5. ^ a b c d e f g h Committee on the Grant of Honours, Decorations and Medals in Time of War (May 1945). "Campaign Stars and the Defence Medal (Regulations)". London: HM Stationery Office. Retrieved 2010-08-01. 
  6. ^ a b New Zealand Defence Force - The Atlantic Star Eligibility Rules (Access date 4 April 2015)
  7. ^ a b New Zealand Defence Force - The Air Crew Europe Star Eligibility Rules (Access date 12 April 2015)
  8. ^ a b New Zealand Defence Force - The France and Germany Star Eligibility Rules (Access date 12 April 2015)
  9. ^ a b New Zealand Defence Force - The Arctic Star (Access date 12 April 2015)
  10. ^ a b c d e New Zealand Defence Force - The Africa Star Eligibility Rules (Access date 12 April 2015)
  11. ^ a b New Zealand Defence Force - The Burma Star Eligibility Rules (Access date 12 April 2015)
  12. ^ a b New Zealand Defence Force - The Pacific Star Eligibility Rules (Access date 9 April 2015)
  13. ^ a b New Zealand Defence Force - The Italy Star Eligibility Rules (Access date 12 April 2015)
  14. ^ GOV.UK - Defence and armed forces – guidance - Medals: campaigns, descriptions and eligibility - Africa Star (Access date 9 April 2015)
  15. ^ Overseas Service (Recognition) - Statement in the House of Commons by Clement Attlee on 8 July 1943 (HC Deb 08 July 1943 vol 390 c2250)
  16. ^ a b c d e f g Birkenhead Returned Services Association - Military Medals - The Africa Star (Access date 9 April 2015)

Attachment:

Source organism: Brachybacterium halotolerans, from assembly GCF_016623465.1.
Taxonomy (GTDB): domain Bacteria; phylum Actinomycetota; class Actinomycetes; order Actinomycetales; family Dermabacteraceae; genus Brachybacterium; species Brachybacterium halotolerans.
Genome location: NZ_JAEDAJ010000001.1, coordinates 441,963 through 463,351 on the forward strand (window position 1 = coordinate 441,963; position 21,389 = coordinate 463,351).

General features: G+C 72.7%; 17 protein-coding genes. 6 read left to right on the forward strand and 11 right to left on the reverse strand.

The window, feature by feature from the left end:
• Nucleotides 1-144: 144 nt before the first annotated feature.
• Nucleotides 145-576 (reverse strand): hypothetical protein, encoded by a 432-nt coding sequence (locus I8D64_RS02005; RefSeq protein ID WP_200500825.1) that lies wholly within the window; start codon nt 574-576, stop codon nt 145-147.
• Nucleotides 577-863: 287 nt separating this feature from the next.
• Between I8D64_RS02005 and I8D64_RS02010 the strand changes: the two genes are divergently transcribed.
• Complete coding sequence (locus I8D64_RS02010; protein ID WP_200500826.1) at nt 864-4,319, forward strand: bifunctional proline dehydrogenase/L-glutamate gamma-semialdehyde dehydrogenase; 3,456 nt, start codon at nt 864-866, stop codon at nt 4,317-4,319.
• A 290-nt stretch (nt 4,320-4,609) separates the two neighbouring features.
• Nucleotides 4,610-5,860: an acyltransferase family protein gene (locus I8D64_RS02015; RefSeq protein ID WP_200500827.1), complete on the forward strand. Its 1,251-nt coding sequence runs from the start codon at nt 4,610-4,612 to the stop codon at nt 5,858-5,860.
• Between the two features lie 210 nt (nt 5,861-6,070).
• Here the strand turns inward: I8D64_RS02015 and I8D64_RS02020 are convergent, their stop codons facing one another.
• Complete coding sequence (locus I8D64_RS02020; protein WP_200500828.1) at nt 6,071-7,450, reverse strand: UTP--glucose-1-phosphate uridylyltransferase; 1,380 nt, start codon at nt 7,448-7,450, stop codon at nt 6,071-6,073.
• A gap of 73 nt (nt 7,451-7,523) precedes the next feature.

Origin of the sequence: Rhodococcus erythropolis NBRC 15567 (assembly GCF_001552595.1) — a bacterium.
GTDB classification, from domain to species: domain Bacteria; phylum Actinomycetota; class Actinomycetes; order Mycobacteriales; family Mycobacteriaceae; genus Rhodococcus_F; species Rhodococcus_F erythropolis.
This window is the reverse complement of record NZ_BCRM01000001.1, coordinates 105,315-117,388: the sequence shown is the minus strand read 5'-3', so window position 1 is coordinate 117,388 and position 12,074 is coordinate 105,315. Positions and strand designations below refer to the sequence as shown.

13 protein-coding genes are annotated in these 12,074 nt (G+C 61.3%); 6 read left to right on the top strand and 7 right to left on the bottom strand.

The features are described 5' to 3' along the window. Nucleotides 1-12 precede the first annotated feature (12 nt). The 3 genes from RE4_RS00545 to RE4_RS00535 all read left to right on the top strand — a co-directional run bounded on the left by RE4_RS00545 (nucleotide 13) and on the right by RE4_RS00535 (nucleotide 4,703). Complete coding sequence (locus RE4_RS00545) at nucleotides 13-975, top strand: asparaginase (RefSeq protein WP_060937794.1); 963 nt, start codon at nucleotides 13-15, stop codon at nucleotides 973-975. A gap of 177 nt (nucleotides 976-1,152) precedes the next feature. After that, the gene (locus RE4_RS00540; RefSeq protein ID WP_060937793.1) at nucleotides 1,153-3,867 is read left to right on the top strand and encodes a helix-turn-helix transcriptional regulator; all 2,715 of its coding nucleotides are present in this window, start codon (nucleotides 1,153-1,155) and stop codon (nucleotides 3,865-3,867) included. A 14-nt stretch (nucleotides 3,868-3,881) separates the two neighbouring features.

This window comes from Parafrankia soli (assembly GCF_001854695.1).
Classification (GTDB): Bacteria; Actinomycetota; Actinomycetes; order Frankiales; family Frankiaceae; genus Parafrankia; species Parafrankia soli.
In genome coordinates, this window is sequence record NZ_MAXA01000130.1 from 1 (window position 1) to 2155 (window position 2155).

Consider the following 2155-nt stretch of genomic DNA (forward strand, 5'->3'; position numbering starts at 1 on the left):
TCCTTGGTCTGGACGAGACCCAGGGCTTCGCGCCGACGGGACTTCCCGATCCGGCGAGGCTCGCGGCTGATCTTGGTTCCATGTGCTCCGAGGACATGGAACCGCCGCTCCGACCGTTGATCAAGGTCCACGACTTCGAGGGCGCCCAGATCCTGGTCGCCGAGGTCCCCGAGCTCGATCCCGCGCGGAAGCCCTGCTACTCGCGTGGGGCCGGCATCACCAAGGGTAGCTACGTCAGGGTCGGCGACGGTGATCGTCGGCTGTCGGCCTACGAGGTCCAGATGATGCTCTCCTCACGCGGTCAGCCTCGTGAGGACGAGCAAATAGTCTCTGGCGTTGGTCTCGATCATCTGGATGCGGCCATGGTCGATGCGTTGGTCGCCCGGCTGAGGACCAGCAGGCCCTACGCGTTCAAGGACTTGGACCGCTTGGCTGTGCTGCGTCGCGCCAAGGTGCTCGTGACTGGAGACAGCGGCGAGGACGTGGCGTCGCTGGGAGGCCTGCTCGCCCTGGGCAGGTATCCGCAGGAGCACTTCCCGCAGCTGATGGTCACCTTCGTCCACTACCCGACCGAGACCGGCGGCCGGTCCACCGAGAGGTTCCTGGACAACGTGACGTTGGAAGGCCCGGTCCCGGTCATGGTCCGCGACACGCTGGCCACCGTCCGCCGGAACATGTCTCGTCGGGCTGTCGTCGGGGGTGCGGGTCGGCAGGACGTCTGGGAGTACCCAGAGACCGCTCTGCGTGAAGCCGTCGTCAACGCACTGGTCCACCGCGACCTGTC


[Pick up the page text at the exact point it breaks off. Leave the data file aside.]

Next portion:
17. ^ Commonwealth of Australia Gazette No. S134 dated 10 April 1995
  18. ^ The Churchill Society, London - As visible in Alexander's photograph on the Churchill Society website
  19. ^ As visible in a photograph of Field Marshal Alexander
  20. ^ a b c The London Gazette: (Supplement) no. 56878. p. 3352. 17 March 2003.
  21. ^ Government Notice no. 1982 of 1 October 1954 - Order of Precedence of Orders, Decorations and Medals, published in the Government Gazette of 1 October 1954.
  22. ^ Republic of South Africa Government Gazette Vol. 477, no. 27376, Pretoria, 11 March 2005, OCLC 72827981
  23. ^ Memoirs - My Days With The I.A.F (1940-48) - V S C Bonarjee, IAS (Access date 14 April 2015)
  24. ^ Rear Side of the Medals (Access date 14 April 2015)
  25. ^ Forces War Records - Medals - 1939-1945 Star (Access date 2 April 2015)